Co-designing the use of NHS Near Me at home
- Winning idea
Meet the team: NHS Near Me
- Michelle Roxburgh, Assistant Head of Nursing, University of the Highlands and Islands
- Laura MacDonald, Project Support Officer, NHS Near Me, NHS Highland
- Gill McVicar, Director of Transformation and Quality Improvement, NHS Highland
Our idea in a nutshell
Every year, thousands of patients travel from distant locations across NHS Highland to attend out-patient appointments in a central hospital. To be honest, this isn’t good enough: asking patients to travel for several hours to attend a 10-minute appointment is not patient-centred. To improve this, NHS Highland has developed a new service called NHS Near Me. It uses video technology to enable patients to have consultations at a remote site. So far, we have provided NHS Near Me from local NHS facilities (rural hospitals or clinics). The next step is to enable patients to use the service from home. This bid aims to develop the at-home service by co-designing the service with patients in one remote and rural location, namely the Isle of Skye. Specifically, we would use the funding to work intensively with patients before, during and after the introduction of NHS Near Me at home to ensure the service meets their needs.
The aim of this project is to adopt the use of NHS Near Me at home in the Isle of Skye with the local community using co-design principles by June 2019. It is well recognised that you cannot just ‘lift and shift’ an intervention from one setting to another (Horton 2016). Despite having NHS Near Me in place in NHS facilities, we don’t know yet how to provide the service for patients at home. The role of context has been well rehearsed in the improvement science literature (Øvretveit 2014; Dixon-Woods 2014; Newbronner et al 2013) therefore further work needs to be undertaken to understand the next part of our service development. Changing the way out-patient appointments are delivered so that patients are supported to utilise video consultations from home is challenging – it involves redefining roles, assumptions, as well as putting in place processes and infrastructure that support the use of NHS Near Me.
How we would do it
Stage 1: Exploring the idea – public information session and focus group to present the use of NHS Near Me to patients/public. Provide rationale for the intervention and evidence of its use from previous Near Me clinic experience. Record a facilitated discussion on assumptions, fears, understanding, opportunities and threats. Identify patients/public members interested in assisting. Conduct focus group interviews with public members to gather initial ideas, thoughts and concerns. (0-3 months)
Stage 2: Ideation workshop – present the intervention and describe which components are fixed (i.e. the technology) and flexible (how the local community can best use it). Hold a facilitative workshop to co-design a process flow map for Near Me. Generate ideas for adapting and testing. Test various steps in the process. Use PDSA cycles for testing and learning. Arrange a focus group interview with public members to gather patient experience and inform further testing and spread within Skye. (3-6 months)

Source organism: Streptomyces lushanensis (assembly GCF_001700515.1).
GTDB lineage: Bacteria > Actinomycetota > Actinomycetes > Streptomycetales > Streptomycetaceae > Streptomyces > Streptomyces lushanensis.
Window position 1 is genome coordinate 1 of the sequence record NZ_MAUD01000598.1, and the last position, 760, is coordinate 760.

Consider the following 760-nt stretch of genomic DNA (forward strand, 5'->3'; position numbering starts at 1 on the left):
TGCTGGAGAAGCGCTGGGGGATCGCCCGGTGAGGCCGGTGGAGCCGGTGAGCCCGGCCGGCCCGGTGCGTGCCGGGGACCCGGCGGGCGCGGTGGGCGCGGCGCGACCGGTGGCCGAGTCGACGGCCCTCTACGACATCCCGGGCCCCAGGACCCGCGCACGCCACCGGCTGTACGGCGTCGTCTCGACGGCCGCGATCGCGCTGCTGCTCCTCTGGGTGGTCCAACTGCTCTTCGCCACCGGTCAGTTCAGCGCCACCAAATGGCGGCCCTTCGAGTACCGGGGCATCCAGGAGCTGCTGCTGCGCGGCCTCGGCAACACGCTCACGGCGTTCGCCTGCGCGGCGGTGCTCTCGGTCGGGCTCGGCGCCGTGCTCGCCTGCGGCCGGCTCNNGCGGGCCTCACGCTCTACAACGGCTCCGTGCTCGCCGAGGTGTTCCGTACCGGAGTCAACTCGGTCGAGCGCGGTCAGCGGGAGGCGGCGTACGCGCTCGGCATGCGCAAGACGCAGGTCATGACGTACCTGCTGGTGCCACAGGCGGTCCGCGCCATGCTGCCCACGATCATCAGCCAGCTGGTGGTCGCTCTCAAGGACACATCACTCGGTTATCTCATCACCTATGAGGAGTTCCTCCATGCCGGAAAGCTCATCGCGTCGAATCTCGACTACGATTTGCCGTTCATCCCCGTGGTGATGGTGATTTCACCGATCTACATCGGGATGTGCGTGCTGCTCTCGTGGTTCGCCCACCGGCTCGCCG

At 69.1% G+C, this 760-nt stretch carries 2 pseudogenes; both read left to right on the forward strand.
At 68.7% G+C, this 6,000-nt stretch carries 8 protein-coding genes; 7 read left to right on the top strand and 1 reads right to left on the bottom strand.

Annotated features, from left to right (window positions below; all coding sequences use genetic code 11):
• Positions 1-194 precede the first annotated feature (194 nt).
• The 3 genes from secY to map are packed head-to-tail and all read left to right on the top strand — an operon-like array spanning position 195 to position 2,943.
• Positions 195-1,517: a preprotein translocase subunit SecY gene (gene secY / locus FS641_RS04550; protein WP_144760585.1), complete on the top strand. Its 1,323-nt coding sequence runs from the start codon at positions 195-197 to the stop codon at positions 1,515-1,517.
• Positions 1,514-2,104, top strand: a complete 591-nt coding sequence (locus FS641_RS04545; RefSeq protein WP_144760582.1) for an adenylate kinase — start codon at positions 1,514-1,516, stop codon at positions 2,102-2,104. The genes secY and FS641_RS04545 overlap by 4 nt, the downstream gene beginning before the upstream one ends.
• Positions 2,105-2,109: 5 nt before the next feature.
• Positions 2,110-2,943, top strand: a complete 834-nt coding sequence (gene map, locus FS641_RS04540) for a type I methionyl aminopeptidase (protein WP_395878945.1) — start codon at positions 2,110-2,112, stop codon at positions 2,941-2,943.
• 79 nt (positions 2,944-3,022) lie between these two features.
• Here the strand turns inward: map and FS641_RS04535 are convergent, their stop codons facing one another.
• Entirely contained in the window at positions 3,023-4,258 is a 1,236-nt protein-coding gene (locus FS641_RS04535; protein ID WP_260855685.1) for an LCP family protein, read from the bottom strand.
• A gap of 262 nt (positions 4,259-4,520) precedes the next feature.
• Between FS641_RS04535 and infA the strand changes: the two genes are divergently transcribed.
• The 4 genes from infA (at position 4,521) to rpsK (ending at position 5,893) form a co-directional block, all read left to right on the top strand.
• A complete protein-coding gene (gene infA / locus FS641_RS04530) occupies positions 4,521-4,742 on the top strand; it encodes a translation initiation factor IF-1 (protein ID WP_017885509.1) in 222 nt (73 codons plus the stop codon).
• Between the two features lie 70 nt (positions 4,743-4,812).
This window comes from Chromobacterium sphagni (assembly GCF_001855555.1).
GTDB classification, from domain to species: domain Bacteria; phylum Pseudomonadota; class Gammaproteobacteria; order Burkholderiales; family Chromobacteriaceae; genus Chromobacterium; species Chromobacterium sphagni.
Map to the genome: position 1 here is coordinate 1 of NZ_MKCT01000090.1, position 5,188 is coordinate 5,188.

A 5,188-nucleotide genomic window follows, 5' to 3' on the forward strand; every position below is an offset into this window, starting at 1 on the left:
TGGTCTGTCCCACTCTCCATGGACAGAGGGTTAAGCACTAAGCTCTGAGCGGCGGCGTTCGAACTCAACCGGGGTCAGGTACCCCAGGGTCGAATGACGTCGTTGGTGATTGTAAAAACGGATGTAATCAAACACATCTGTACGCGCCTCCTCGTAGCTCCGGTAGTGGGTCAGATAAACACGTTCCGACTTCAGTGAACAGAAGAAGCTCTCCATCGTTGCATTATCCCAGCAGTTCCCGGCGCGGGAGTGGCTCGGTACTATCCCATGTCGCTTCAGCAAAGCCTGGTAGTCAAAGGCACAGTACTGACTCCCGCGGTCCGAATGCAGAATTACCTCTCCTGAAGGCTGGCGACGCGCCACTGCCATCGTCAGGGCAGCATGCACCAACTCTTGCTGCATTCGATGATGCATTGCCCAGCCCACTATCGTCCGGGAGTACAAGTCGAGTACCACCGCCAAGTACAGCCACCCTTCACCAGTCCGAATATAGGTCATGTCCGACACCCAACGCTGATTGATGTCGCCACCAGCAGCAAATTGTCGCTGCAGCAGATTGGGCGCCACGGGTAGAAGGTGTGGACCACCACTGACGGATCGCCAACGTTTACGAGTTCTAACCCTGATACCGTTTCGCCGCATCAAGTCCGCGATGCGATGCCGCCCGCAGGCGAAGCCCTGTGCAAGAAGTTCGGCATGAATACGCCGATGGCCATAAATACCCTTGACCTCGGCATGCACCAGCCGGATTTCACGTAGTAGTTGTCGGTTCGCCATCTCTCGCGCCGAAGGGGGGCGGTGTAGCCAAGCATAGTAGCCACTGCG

Stage 3: Implementation – the final process will be agreed at an open forum with public members before implementation. Conduct a focus group to gather experience of implementation and the use of Near Me. (6 – 9 months)
Stage 4: Dissemination – Prepare report with the public for dissemination. Write a 3 monthly blog to both inform and learn from the Q community. (9-12 months)
To see if the new service works, we would measure the number of patients using the Near Me service at home. But more importantly, data from patient experience focus groups will aid understanding of the intervention and implementation process.
What’s the benefit?
The ultimate benefit is to give patients easy access to specialist care. By engaging patients in developing the NHS Near Me at-home service, we think the service will better deliver what patients need. Although we will initially focus on a rural community, offering telehealth services helps patients in urban locations too, for example by reducing the need to take time off work to attend appointments.
We anticipate cost saving to NHS Highland for reduced travel for both patients and clinicians, and reduced waiting times. Reducing travel will also reduce NHS Highland’s carbon dioxide emissions which will contribute to the Scottish Government aim of a 42% reduction in greenhouse gas emissions by 2020 (Scottish Government 2018).
Learning from our experience could aid other Q members to implement use of telehealth within their communities. We plan to write a 3-monthly blog to both inform and learn from the Q community. We believe the learning can be applied not just to hospital outpatient appointments in other NHS organisations, but also to other clinical situations, for example, primary care and out of hours care. A clearer understanding of patients’ views on the use of video consulting in NHS appointments could be useful for many services. Our materials, such as standard processes and patient resources, would be useful for others implementing something similar.
How you can contribute
- We need advice and tips on successful use of co-design of services
- We need some critical friends to challenge the idea to help improve it
This is a great project because…
The challenge the team are working on has wide applicability for others. There is a strong emphasis on co-production with a focus on implementing technology sensitively rather than on building the technology itself.
By the time of the event we encourage the project team to think more about…
The team should connect to other teams working on this challenge to ensure they are benefiting from their experience. Some things to consider would be the practicalities of implementation and how they can share their learning more broadly beyond the scope.